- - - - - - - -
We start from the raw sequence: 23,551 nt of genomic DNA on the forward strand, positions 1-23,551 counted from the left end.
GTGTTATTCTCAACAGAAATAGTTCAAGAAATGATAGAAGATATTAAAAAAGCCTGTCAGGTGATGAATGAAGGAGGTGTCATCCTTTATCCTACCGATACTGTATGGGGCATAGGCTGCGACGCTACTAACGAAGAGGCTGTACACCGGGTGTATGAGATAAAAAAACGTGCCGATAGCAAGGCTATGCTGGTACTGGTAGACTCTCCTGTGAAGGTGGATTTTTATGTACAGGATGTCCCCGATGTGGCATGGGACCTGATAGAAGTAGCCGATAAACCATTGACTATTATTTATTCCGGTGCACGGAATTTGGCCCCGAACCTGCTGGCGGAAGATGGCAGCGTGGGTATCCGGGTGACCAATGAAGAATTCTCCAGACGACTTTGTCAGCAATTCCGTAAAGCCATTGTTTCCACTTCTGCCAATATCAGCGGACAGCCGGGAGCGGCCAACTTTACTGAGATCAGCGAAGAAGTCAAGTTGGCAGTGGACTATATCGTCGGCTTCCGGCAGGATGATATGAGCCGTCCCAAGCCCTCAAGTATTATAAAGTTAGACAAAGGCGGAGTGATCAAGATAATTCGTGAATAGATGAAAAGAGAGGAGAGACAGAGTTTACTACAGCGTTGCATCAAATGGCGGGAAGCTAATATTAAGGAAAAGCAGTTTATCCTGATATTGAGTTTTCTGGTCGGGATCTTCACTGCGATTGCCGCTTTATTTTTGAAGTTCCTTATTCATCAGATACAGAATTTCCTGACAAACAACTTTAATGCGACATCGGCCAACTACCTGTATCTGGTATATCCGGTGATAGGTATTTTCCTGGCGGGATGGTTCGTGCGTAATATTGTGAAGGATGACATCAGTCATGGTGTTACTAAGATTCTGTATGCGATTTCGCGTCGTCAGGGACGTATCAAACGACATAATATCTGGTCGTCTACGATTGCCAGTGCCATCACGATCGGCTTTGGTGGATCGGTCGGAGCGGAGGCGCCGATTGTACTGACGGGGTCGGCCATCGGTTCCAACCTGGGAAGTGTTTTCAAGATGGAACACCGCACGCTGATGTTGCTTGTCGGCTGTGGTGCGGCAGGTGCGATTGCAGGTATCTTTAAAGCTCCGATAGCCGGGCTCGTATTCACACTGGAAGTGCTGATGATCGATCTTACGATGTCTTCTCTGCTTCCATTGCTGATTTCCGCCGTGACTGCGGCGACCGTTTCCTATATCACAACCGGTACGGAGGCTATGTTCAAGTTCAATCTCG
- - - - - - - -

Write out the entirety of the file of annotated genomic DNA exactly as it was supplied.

We start from the raw sequence: 23,551 nt of genomic DNA on the forward strand, positions 1-23,551 counted from the left end.
GTGTTATTCTCAACAGAAATAGTTCAAGAAATGATAGAAGATATTAAAAAAGCCTGTCAGGTGATGAATGAAGGAGGTGTCATCCTTTATCCTACCGATACTGTATGGGGCATAGGCTGCGACGCTACTAACGAAGAGGCTGTACACCGGGTGTATGAGATAAAAAAACGTGCCGATAGCAAGGCTATGCTGGTACTGGTAGACTCTCCTGTGAAGGTGGATTTTTATGTACAGGATGTCCCCGATGTGGCATGGGACCTGATAGAAGTAGCCGATAAACCATTGACTATTATTTATTCCGGTGCACGGAATTTGGCCCCGAACCTGCTGGCGGAAGATGGCAGCGTGGGTATCCGGGTGACCAATGAAGAATTCTCCAGACGACTTTGTCAGCAATTCCGTAAAGCCATTGTTTCCACTTCTGCCAATATCAGCGGACAGCCGGGAGCGGCCAACTTTACTGAGATCAGCGAAGAAGTCAAGTTGGCAGTGGACTATATCGTCGGCTTCCGGCAGGATGATATGAGCCGTCCCAAGCCCTCAAGTATTATAAAGTTAGACAAAGGCGGAGTGATCAAGATAATTCGTGAATAGATGAAAAGAGAGGAGAGACAGAGTTTACTACAGCGTTGCATCAAATGGCGGGAAGCTAATATTAAGGAAAAGCAGTTTATCCTGATATTGAGTTTTCTGGTCGGGATCTTCACTGCGATTGCCGCTTTATTTTTGAAGTTCCTTATTCATCAGATACAGAATTTCCTGACAAACAACTTTAATGCGACATCGGCCAACTACCTGTATCTGGTATATCCGGTGATAGGTATTTTCCTGGCGGGATGGTTCGTGCGTAATATTGTGAAGGATGACATCAGTCATGGTGTTACTAAGATTCTGTATGCGATTTCGCGTCGTCAGGGACGTATCAAACGACATAATATCTGGTCGTCTACGATTGCCAGTGCCATCACGATCGGCTTTGGTGGATCGGTCGGAGCGGAGGCGCCGATTGTACTGACGGGGTCGGCCATCGGTTCCAACCTGGGAAGTGTTTTCAAGATGGAACACCGCACGCTGATGTTGCTTGTCGGCTGTGGTGCGGCAGGTGCGATTGCAGGTATCTTTAAAGCTCCGATAGCCGGGCTCGTATTCACACTGGAAGTGCTGATGATCGATCTTACGATGTCTTCTCTGCTTCCATTGCTGATTTCCGCCGTGACTGCGGCGACCGTTTCCTATATCACAACCGGTACGGAGGCTATGTTCAAGTTCAATCTCG